Back in 1982, when the original Tron came out, people were just getting an inkling of the brave new world of ubiquitous technology. The overall response, as reflected in that movie and others of the period like WarGames (1983) and The Terminator (1984), was dread. The machines were going to take over and steal our souls and enslave us. But now, almost three decades later, it's like, what's the big deal? Technology is fun, the world is divided, as in Tron, into "programs" and "users," and you can get all that plus Disney soul and family values in Tron: Legacy.
If nothing else, the new film is a product of marketing genius. It appeals not only to the younger gaming demographic but to the older one as well. Kevin Flynn (Jeff Bridges), hero of the original Tron, stands in for the old fogies while his son, Sam (Garrett Hedlund), draws in those under 25.
Kevin, you might recall, used to be a young hacker himself. In the original Tron, he gets digitalized and absorbed into his own program. He's stranded in a cyber-grid world where he must fight not only for freedom and human dignity but also for the intellectual property rights to his game-changing technology. It's kind of like The Social Network as virtual blood sport.
But, as this sequel explains, after sorting things out in Tron, Kevin disappeared, leaving his son, à la Tony Stark, an orphan with his dad's mega corporation, Encom, to deal with. Embittered, Sam has slacked off and let money-grubbing creeps who actually want to charge kids for downloads take over the company. Until, that is, he receives a mysterious message from his dad and is directed to the old man's long-shut-up video arcade. There he gets zapped, whereupon he finds himself on dad's grid, which has been souped up with new state-of-the-art CGI but has the same lousy dialogue.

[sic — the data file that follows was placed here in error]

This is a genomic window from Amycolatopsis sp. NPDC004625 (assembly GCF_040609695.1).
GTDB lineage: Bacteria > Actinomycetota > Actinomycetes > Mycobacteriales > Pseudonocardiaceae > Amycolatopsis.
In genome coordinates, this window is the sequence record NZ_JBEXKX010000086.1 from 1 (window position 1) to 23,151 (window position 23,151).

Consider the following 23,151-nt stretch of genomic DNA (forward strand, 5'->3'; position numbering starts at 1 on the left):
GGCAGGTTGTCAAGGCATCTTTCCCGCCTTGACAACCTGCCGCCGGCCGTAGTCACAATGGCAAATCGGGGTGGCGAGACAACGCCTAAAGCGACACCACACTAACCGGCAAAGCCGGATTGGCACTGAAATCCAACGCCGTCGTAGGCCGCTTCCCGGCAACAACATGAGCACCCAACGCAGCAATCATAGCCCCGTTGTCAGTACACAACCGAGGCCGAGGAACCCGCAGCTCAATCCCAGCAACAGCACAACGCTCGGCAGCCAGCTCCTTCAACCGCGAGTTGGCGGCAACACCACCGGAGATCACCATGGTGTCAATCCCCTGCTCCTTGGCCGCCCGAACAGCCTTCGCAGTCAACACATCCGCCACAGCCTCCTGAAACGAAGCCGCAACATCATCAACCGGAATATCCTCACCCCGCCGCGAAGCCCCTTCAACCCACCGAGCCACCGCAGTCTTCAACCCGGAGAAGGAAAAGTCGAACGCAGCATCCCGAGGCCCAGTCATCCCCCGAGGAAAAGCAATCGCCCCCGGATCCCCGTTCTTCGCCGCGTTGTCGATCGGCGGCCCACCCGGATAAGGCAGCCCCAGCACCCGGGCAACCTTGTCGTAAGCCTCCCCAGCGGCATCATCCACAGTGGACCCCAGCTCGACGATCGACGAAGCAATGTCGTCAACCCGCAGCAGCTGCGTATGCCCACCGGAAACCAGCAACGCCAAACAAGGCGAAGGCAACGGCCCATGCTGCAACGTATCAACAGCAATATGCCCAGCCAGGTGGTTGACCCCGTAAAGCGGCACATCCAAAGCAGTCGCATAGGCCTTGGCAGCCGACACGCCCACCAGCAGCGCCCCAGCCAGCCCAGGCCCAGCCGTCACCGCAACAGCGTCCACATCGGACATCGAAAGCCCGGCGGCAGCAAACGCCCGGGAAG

So what happened? Kevin had created Clu, a program that, as a mirror image of himself, was designed to operate his Inception-ish computer world. But, demi-urge-like, Clu usurps Kevin and sets up his own Evil Empire. (Best line of the film is Clu to Sam: "I am not your father.") So Kevin mopes and shacks up with a comely "isomorphic logarithm" (don't ask) named Quorra (Olivia Wilde) and does Zen meditation in a luxury cave that's a cross between one of the sets from 2001 and a tanning bed.
Maybe he should have just stayed home and taken care of the kid. On the plus side, in the new Tron, the war machines no longer look like giant floating staples. But the action scenes are the usual hyper-edited splatter. Primitive though they were, the same scenes in the original had a logic and intellectual rigor. They made strategic and tactical sense, much as in the game of go that decorates Kevin's refuge, along with other quaint artifacts, like books.
To his credit, Joseph Kosinski has a way with throbbing techno (by Daft Punk) and spectacular images. But — speaking of intellectual property theft — most of those images are stolen from other movies, from Star Wars to Blade Runner to Triumph of theWill. Even Twilight gets tweaked: Michael Sheen shows up as a "program" named Castor who looks like his Volturi character in New Moon, but as played by Tilda Swinton.
What Tron: Legacy doesn't have is much life of its own. "That's what I imagine a sunrise would look like," says Quorra about one particularly impressive figment. To which Sam replies, with uncharacteristic insight, "There's no comparison."